The golden rule for kids eating junk food

The golden rule for kids eating junk food

by Tessa Wang 10 Sep 2017

Charlotte Markey, a health psychology professor at Rutgers University, allows her two children some sweets for dessert, instead of telling them they can’t have any.

 

As a grad student at The Children’s Eating Lab at Penn State University, Markey saw for herself what happens when families ban junk food at home. Researchers first asked parents whether they allowed certain snacks, before setting their children up in a room filled with those said snacks. Observing away from the room, they saw that the kids whose parents restricted snacks ate more treats than other kids, and displayed a “making up for lost time” behaviour. 

 

While the intentions of parents are altruistic, it looks like complete prohibition does more harm than allowing some within a controlled environment. One method is also to make children understand why excessive junk food is not good. At the same time, negotiating a trade-off with your children may also help ease the tension from yearning for the forbidden fruits.

 

By setting the stage for a well-balanced exposure to different foods, including some junk food or treats in moderation, parents can still ensure that kids have an overall healthy diet.

 

Some other tips that could be handy for parents:

 

1. Eat healthy 80% of the time

Go with the concept of "80/20" – 80% of your diet consists of good healthy stuff, while allowing 20% of the tasty, and maybe less healthy, treats. This rule means junk food will never dominate your kid’s diet mind, yet the occasional unhealthy snack even in a small amount feels like enough.

 

2. Start meals with the good stuff

Start the morning or a meal with a fruit and veggie, then allow them milk and cereal, or a cookie.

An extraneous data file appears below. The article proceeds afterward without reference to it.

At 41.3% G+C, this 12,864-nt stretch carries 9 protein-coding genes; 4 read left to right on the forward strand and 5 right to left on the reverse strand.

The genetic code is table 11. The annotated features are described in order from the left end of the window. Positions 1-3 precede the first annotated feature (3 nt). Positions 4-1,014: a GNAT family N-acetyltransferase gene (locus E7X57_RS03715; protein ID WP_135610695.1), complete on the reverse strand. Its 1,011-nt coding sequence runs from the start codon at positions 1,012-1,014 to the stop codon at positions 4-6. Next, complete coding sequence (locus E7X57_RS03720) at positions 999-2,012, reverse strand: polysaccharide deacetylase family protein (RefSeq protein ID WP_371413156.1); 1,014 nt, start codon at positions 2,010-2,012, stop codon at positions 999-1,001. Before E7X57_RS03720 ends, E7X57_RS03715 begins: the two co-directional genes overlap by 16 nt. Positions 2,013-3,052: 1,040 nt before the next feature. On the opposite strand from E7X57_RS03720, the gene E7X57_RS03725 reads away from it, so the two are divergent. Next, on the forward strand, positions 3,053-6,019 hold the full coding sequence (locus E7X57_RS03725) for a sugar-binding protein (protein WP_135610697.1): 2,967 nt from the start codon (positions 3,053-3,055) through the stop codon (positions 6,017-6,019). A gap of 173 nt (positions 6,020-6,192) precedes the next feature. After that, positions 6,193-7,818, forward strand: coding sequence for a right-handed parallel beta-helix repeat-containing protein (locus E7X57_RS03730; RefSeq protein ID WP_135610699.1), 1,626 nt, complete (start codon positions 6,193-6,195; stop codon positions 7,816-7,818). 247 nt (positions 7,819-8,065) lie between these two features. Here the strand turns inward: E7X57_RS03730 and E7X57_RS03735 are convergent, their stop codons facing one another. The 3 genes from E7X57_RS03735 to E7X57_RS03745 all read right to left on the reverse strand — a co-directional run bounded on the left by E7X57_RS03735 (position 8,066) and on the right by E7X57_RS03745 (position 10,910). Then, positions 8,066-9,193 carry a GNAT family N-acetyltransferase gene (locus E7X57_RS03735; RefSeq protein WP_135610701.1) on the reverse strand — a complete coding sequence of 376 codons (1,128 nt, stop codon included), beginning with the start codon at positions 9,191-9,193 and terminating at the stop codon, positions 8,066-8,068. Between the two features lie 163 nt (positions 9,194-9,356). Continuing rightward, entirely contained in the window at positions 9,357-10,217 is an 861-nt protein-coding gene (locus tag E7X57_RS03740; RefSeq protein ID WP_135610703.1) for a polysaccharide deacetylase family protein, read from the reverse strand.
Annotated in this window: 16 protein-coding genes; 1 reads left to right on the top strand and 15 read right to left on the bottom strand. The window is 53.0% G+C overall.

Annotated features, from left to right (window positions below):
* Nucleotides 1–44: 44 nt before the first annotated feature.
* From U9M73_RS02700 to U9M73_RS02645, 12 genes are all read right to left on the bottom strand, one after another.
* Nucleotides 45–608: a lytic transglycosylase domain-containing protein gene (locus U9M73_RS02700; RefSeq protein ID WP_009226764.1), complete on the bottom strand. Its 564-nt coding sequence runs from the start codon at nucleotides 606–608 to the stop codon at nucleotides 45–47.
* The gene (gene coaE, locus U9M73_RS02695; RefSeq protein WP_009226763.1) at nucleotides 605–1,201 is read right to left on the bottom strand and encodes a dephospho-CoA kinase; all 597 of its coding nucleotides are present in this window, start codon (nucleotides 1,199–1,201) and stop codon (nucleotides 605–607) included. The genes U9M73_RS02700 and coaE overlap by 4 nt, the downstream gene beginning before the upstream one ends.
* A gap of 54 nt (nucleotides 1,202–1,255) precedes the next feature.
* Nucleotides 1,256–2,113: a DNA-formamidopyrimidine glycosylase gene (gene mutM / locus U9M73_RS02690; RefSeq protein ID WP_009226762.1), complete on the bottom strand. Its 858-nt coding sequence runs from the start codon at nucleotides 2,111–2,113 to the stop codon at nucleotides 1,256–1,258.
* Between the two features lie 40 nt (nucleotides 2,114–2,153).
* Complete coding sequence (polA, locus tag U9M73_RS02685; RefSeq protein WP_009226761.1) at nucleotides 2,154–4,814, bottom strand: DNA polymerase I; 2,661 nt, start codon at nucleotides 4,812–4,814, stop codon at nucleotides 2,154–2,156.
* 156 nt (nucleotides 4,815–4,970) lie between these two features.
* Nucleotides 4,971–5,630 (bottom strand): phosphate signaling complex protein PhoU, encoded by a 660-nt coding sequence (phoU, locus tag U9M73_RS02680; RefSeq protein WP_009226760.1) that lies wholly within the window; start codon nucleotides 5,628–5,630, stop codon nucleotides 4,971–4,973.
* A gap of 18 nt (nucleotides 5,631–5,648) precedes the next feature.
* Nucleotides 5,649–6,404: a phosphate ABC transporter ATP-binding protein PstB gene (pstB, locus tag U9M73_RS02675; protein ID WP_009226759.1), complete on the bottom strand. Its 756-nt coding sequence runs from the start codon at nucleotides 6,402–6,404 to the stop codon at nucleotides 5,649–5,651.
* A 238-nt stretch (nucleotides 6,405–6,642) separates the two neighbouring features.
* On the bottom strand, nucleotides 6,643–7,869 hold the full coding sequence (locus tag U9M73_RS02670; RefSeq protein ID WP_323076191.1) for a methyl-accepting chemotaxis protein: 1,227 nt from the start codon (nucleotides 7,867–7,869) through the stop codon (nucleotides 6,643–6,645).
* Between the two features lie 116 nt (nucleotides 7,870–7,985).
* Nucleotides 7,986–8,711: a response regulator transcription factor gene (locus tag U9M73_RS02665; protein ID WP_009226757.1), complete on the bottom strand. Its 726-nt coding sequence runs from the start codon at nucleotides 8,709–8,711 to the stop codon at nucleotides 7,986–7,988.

3. Make cooking at home the norm

Getting your kids used to eating home-cooked meals with the family most of the time establishes a standard that allows minimal or controlled junk food. When they do eat out, there is then flexibility to allow something else that qualifies as a treat, such as ice cream after a dinner outside.

 

4. Expose your kids to the best produce

Let your kids learn about the produce you shop for at the market. Make them curious or excited about what you buy to make their meals. Expose them to the variety of fruits available at your supermarket.

 

5. Offer treats that aren't junk food

While excessive sugar and salt are best avoided, you can try buying or even making other treats at home using ingredients you control. Check out this article for some treat ideas. 

 

Just as importantly, know your own limits, set your own parameters, and cultivate eating habits that will not send your children into a frenzy when they see other children having what they can’t. 

 

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